For $(2)$, if $x\in\left(\bigcap_{i\in I}A_i\right)\cup D$, then $x\in\bigcap_{i\in I}A_i$ or $x\in D$. Let $i_0\in I$ be arbitrary. Then $A_{i_0}\supseteq\bigcap_{i\in I}A_i$, so $x\in A_{i_0}$ or $x\in D$, and therefoer $x\in A_{i_0}\cup D$. Since this holds for each $i_0\in I$, $x\in\bigcap_{i\in I}(A_i\cup D)$. Conversely, if $x\in\bigcap_{i\in I}(A_i\cup D)$, then $x\in A_i\cup D$ for each $i\in I$. If $x\in D$, then certainly $x\in\left(\bigcap_{i\in I}A_i\right)\cup D$. If $x\notin D$, then we must have $x\in A_i$ for each $i\in I$, in which case $x\in\bigcap_{i\in I}A_i\subseteq\left(\bigcap_{i\in I}A_i\right)\cup D$.

Two applications of $(1)$ will give you the distributive law that you want. Suppose that $C=\bigcup_{i\in I}A_i$ and $D=\bigcup_{j\in J}B_j$. Then

$$\begin{align*} C\cap D&=\left(\bigcup_{i\in I}A_i\right)\cap D\\ &=\bigcup_{i\in I}(A_i\cap D)\\ &=\bigcup_{i\in I}\left(A_i\cap\bigcup_{j\in J}B_j\right)\\ &=\bigcup_{i\in I}\left(\bigcup_{j\in J}(A_i\cap B_j)\right)\\ &=\bigcup_{\langle i,j\rangle\in I\times J}(A_i\cap B_j)\;. \end{align*}$$

In other words, $C\cap D$ is the union of all possible intersections of the form $A_i\cap B_j$. In particular, if $I$ and $J$ are countable index sets, $I\times J$ is also countable.

Similarly, two applications of $(2)$ will give you the other general distributive law of this kind. This time suppose that $C=\bigcap_{i\in I}A_i$ and $D=\bigcap_{j\in J}B_j$. Then

$$\begin{align*} C\cup D&=\left(\bigcap_{i\in I}A_i\right)\cup D\\ &=\bigcap_{i\in I}(A_i\cup D)\\ &=\bigcap_{i\in I}\left(A_i\cup\bigcap_{j\in J}B_j\right)\\ &=\bigcap_{i\in I}\left(\bigcap_{j\in J}(A_i\cup B_j)\right)\\ &=\bigcap_{\langle i,j\rangle\in I\times J}(A_i\cup B_j)\; \end{align*}$$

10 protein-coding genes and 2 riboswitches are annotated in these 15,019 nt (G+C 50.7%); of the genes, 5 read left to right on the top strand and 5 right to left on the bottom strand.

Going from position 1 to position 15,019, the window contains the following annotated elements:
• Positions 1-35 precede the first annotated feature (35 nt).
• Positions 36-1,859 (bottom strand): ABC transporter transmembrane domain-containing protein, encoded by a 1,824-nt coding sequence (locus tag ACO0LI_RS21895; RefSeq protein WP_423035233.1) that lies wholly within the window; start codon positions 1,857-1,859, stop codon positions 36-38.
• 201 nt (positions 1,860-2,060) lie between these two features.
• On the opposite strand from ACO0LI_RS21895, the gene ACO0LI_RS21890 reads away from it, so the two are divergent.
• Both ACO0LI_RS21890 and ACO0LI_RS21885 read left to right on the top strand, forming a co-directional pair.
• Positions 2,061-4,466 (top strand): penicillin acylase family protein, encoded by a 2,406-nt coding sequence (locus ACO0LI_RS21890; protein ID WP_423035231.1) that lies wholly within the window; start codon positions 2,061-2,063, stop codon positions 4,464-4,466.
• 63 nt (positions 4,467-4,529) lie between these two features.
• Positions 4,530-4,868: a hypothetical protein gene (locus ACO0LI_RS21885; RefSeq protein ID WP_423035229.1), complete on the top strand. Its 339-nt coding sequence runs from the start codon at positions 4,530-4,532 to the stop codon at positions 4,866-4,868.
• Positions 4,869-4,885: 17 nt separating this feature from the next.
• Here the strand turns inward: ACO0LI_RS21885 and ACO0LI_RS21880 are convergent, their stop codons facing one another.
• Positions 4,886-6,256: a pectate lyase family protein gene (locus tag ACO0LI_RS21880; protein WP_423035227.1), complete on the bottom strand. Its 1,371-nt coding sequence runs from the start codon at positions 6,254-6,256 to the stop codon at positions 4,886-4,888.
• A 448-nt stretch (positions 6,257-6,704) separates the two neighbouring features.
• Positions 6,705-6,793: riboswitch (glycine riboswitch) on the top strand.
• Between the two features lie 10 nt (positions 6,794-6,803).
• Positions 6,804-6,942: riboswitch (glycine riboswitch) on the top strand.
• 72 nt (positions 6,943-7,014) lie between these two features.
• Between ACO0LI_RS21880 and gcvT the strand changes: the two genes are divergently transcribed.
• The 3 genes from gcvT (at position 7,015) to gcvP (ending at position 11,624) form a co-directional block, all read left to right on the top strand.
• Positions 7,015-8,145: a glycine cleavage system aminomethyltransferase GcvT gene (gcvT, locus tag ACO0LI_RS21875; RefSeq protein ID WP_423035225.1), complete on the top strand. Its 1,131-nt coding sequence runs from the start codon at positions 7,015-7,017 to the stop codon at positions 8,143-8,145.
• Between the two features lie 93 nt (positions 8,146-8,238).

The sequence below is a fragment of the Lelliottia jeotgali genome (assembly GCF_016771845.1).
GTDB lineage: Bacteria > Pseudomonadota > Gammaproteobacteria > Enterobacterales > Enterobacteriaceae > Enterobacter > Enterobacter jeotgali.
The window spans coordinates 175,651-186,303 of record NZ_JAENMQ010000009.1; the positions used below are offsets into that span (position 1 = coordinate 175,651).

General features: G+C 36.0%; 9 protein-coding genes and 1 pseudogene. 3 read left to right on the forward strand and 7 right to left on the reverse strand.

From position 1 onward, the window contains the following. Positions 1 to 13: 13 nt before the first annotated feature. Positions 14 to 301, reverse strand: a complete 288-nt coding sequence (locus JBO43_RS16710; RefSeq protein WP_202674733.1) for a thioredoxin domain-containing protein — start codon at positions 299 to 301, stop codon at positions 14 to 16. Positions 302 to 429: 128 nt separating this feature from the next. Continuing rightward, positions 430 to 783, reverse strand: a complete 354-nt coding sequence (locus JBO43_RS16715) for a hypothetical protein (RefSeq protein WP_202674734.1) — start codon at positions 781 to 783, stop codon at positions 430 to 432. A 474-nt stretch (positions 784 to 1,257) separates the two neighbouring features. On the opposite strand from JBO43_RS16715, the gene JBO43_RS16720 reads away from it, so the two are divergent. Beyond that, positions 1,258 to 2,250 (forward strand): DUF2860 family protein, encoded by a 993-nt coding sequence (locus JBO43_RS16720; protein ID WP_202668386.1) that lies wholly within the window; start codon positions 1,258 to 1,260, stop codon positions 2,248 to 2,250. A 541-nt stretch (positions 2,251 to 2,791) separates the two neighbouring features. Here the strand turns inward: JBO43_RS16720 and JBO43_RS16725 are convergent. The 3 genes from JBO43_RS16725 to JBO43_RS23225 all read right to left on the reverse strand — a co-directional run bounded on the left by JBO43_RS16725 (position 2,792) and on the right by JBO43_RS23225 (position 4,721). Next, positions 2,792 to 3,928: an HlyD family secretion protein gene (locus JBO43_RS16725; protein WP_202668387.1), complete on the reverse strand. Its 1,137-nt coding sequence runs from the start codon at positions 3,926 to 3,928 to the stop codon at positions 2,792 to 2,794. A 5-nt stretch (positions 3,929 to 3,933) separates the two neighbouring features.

the intersection of all possible unions of the form $A_i\cup B_j$ as $i$ and $j$ run over their respective index sets.

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    $\begingroup$ "[...] element-chasing". What a lovely piece of terminology. It told me exactly how to carry out the proof with no need for explanation or formalization (I supplied the formality myself). $\endgroup$ – Jonas Kölker Mar 24 '19 at 7:42
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Two sets $X$ and $Y$ are equal exactly when, for all $x$, $x \in X \iff x \in Y$.

Now, take $x \in (\cup_i C_i) \cap (\cup_j C_j)$.

This means precisely that $x$ is in $\cup_i C_i$ and also is in $\cup_j D_j$.

A statement of the form $x \in \cup_k S_k$ means precisely "there exists some $k$ such that $x \in S_k$". So we have from $x \in \cup_i C_i$ and $x \in \cup_j D_j$ that there exist $i$ and $j$ such that $x \in C_i$ and $x \in D_j$.

Or in other words, there exist $i$ and $j$ such that $x \in C_i \cap D_j$.

Or in other words, $x \in \cup_i \cup_j (C_i \cap D_j)$.

So, yes, the distributive law works for infinite, even uncountable families of sets.